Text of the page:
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Lessons from Red States: End Idaho Bar Association’s Role in Selecting Judges

Idaho’s Constitution hangs in the balance because Idaho disarms the political branches in judicial nomination process.

From Octavio Jones,Tampa Bay times, 2020

Idaho’s pro-life legislation barely survived judicial scrutiny in 2022-2023. Two of Idaho’s five Supreme Court justices argued that Idaho’s pro-life laws violated Idaho’s Constitution. The opinions of Justices John Stegner and Colleen Zahn read like rhetoric from a typical progressive Supreme Court justice. Zahn: “The Framers didn’t intend to literally freeze the law precisely as it existed in 1890” (p.108). Stegner: “The Idaho Constitution was adopted to govern Idaho for years to come, not to stop the clock in 1889” (p. 139).

Both of these dissenting justices were appointed under Republican governors. How could they turn out to be leftist clichés?

Idaho’s Judicial Council is one reason why State Supreme Court justices lean to the left. Idaho should consider significant reforms to its Judicial Council that take power away from the Idaho Bar Association and puts power more directly in the hands of the Governor and, perhaps, the Senate.

Many states use nominating commissions combined with governor appointment. They can help ensure quality (as the Council vets candidates) while also some political accountability (the governor has the final say). Idaho and Florida have governors nominate judges from a list accumulated by the nominating commission, for instance, as do more than thirty states. Many of those states are solidly Republican states, especially at the state level.

Not all nominating commissions are the same. Differences arise in 1) how the judicial nominating commission is selected and 2) how much leeway the governor has when selecting from the list. Oher states are much more alive to the problems that can arise from nominating commissions than Idaho.

Idaho’s Judicial Council is mostly a product of our Idaho’s lawyers. By statute, Idaho’s Bar Association has a formal role in staffing the judicial council. Idaho statute provides for who shall sit on the seven-member Judicial Council. The Chief Justice of the Supreme Court chairs it. Three members, including a district court judge, are appointed “by the board of commissioners of the Idaho state bar.” The other three members are non-attorneys, appointed by the governor. The Judicial Council aims to be non-partisan. Not more than “three of the permanent appointed members shall be from one political party.” The governor cannot turn down the members sent by the Idaho bar.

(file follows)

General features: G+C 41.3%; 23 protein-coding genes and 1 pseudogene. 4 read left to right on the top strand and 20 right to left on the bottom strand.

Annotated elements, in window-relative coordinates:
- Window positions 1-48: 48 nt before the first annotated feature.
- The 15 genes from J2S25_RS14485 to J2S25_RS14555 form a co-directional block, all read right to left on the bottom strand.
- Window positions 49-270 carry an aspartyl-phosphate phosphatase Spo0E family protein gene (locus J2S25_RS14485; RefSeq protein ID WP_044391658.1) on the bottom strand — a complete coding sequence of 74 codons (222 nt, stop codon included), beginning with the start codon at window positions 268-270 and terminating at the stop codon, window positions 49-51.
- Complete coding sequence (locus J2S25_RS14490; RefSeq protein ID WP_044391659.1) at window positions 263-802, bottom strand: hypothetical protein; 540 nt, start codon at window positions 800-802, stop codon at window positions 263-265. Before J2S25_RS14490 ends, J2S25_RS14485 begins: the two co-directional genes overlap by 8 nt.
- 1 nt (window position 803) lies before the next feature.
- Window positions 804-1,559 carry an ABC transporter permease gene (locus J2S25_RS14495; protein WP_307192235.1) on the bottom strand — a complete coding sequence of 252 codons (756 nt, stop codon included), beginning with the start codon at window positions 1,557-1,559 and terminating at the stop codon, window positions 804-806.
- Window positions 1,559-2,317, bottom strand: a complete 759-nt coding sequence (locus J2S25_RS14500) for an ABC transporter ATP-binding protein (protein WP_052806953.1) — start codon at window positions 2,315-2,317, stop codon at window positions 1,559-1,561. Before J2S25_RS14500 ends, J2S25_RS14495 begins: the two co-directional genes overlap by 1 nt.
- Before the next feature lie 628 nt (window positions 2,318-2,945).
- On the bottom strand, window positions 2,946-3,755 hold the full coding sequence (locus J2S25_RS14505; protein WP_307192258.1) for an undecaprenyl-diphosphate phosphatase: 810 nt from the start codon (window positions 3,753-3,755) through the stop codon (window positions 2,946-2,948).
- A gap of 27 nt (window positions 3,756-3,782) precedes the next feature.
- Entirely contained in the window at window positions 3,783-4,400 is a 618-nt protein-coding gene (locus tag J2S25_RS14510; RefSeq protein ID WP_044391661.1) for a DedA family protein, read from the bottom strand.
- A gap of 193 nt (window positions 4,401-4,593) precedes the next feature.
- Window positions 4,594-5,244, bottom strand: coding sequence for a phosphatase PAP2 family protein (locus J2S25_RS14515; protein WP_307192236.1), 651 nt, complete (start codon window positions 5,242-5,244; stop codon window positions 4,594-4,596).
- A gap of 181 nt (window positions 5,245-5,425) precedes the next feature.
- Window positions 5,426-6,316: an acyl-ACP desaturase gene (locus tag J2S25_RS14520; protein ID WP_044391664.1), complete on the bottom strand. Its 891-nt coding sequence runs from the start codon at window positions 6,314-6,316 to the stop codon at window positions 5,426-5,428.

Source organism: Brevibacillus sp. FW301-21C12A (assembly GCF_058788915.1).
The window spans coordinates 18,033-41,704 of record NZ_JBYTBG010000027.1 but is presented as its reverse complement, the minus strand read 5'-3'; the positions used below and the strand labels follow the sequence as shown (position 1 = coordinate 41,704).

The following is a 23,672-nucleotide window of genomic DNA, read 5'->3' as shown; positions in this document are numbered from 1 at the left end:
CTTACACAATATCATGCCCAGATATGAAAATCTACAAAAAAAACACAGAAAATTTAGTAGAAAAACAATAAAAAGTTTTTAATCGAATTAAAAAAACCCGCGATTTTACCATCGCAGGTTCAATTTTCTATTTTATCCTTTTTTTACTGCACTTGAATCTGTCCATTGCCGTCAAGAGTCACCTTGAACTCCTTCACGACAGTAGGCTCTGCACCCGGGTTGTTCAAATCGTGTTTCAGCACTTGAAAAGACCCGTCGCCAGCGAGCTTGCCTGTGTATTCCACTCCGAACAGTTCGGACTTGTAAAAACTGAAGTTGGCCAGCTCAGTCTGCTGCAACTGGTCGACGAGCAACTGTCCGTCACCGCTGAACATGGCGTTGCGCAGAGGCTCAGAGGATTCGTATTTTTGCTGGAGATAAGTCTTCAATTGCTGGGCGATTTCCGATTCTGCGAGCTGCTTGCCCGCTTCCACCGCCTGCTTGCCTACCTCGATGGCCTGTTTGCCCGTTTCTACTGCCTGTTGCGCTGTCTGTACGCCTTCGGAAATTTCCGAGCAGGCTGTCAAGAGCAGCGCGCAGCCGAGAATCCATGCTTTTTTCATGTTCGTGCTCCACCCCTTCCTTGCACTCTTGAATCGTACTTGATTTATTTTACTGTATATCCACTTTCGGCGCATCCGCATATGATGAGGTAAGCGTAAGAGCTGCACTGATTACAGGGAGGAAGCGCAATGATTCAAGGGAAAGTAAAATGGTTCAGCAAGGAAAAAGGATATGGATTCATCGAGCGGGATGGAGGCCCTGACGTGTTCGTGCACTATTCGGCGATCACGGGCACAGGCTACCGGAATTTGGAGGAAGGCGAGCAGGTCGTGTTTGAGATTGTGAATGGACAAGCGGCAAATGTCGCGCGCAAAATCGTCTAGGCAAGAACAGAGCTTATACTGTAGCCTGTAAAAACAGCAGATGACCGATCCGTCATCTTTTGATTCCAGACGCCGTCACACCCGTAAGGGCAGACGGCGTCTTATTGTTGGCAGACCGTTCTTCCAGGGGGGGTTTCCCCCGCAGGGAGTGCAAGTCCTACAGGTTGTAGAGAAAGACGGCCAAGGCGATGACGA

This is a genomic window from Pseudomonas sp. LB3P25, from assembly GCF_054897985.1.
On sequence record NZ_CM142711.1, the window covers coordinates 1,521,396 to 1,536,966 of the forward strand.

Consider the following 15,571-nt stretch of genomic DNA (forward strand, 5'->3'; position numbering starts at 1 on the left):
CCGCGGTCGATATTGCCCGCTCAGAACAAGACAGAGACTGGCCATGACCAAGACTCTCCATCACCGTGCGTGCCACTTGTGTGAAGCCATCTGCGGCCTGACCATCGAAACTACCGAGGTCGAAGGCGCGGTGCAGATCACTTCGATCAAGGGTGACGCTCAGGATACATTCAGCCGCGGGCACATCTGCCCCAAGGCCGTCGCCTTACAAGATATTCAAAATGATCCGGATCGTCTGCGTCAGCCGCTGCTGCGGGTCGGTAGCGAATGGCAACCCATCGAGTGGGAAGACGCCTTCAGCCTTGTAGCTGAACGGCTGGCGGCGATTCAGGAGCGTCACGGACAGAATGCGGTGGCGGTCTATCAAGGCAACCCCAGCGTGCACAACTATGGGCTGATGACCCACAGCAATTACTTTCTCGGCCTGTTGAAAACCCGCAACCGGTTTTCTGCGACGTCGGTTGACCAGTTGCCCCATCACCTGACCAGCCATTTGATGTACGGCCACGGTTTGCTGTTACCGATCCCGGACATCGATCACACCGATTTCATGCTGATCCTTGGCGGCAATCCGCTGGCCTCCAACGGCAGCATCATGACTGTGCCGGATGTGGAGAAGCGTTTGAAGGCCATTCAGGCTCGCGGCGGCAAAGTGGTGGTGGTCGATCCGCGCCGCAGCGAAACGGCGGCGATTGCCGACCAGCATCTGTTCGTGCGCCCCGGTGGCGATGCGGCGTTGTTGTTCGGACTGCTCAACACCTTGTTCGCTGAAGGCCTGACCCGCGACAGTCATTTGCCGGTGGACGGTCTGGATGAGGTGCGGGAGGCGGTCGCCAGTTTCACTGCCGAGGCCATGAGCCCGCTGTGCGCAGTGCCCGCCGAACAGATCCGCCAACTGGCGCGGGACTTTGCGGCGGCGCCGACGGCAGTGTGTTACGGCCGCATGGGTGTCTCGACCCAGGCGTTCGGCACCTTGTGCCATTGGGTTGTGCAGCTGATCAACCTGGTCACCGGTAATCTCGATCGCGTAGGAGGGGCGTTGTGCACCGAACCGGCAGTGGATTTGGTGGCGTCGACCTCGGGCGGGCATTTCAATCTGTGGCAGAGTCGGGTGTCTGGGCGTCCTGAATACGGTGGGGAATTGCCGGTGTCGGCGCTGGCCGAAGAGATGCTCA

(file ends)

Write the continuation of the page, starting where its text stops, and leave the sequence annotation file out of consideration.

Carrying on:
In Florida, things are different. Gov. Ron DeSantis recognized that the Florida Bar Association is not a friend of conservative governance, and Florida came to adopt a subtle but important change to increase the likelihood that conservatives would sit on the nominating commission. The Governor has the final say on all the members of Florida’s Judicial Nominating Commissions (JNCs), though others can weigh in on them.

Again, in Florida, the JNCs prepare lists to fill vacancies for The Supreme Court, appellate districts, and circuits. Each JNC has nine members. The governor selects five members directly. The Florida Bar sends lists of candidates to fill the other four seats. But here is the difference. The Governor can, for whatever reason, “reject a list of nominees and request” that the Bar send new lists.

It has worked. Conservatives rule in Florida's judicial system.

Florida checks the Bar’s power to select members to the nominating commission, unlike Idaho where the Bar selects 3 out of seven members without political oversight. The leftist bent is a product of Idaho’s process.

There is a lesson here. Idaho can keep the general nomination process for judges, but it should end the formal and unchecked participation of the Idaho Bar in our nomination process. Everything in Idaho’s Judicial Council should come to resemble what Florida is doing.

Do what Florida is doing—that is a pretty good rule of thumb!


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